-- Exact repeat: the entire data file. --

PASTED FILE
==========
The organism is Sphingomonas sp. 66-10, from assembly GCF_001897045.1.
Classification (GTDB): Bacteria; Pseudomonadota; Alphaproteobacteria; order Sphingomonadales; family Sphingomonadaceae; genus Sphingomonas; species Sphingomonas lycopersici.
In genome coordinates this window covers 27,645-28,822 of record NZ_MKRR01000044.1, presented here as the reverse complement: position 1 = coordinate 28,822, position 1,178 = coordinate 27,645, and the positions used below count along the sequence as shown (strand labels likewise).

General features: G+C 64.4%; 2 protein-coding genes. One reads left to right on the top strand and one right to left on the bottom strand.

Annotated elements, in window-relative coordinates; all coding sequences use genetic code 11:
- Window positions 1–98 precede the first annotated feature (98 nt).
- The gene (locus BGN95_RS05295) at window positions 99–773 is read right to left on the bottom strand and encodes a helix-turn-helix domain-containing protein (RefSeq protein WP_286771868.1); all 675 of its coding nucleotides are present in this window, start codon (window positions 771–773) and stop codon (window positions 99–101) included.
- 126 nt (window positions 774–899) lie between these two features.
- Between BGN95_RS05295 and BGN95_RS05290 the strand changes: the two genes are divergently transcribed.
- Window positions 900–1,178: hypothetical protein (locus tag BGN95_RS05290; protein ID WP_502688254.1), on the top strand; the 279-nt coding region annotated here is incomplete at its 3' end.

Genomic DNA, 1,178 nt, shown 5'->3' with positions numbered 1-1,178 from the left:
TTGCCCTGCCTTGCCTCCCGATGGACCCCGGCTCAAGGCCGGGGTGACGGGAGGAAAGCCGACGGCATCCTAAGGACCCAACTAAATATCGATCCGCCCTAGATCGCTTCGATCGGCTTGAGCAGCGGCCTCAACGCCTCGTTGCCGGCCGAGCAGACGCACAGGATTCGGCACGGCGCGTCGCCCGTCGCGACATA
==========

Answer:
The organism is Sphingomonas sp. 66-10, from assembly GCF_001897045.1.
Classification (GTDB): Bacteria; Pseudomonadota; Alphaproteobacteria; order Sphingomonadales; family Sphingomonadaceae; genus Sphingomonas; species Sphingomonas lycopersici.
In genome coordinates this window covers 27,645-28,822 of record NZ_MKRR01000044.1, presented here as the reverse complement: position 1 = coordinate 28,822, position 1,178 = coordinate 27,645, and the positions used below count along the sequence as shown (strand labels likewise).

General features: G+C 64.4%; 2 protein-coding genes. One reads left to right on the top strand and one right to left on the bottom strand.

Annotated elements, in window-relative coordinates; all coding sequences use genetic code 11:
- Window positions 1–98 precede the first annotated feature (98 nt).
- The gene (locus BGN95_RS05295) at window positions 99–773 is read right to left on the bottom strand and encodes a helix-turn-helix domain-containing protein (RefSeq protein WP_286771868.1); all 675 of its coding nucleotides are present in this window, start codon (window positions 771–773) and stop codon (window positions 99–101) included.
- 126 nt (window positions 774–899) lie between these two features.
- Between BGN95_RS05295 and BGN95_RS05290 the strand changes: the two genes are divergently transcribed.
- Window positions 900–1,178: hypothetical protein (locus tag BGN95_RS05290; protein ID WP_502688254.1), on the top strand; the 279-nt coding region annotated here is incomplete at its 3' end.

Genomic DNA, 1,178 nt, shown 5'->3' with positions numbered 1-1,178 from the left:
TTGCCCTGCCTTGCCTCCCGATGGACCCCGGCTCAAGGCCGGGGTGACGGGAGGAAAGCCGACGGCATCCTAAGGACCCAACTAAATATCGATCCGCCCTAGATCGCTTCGATCGGCTTGAGCAGCGGCCTCAACGCCTCGTTGCCGGCCGAGCAGACGCACAGGATTCGGCACGGCGCGTCGCCCGTCGCGACATA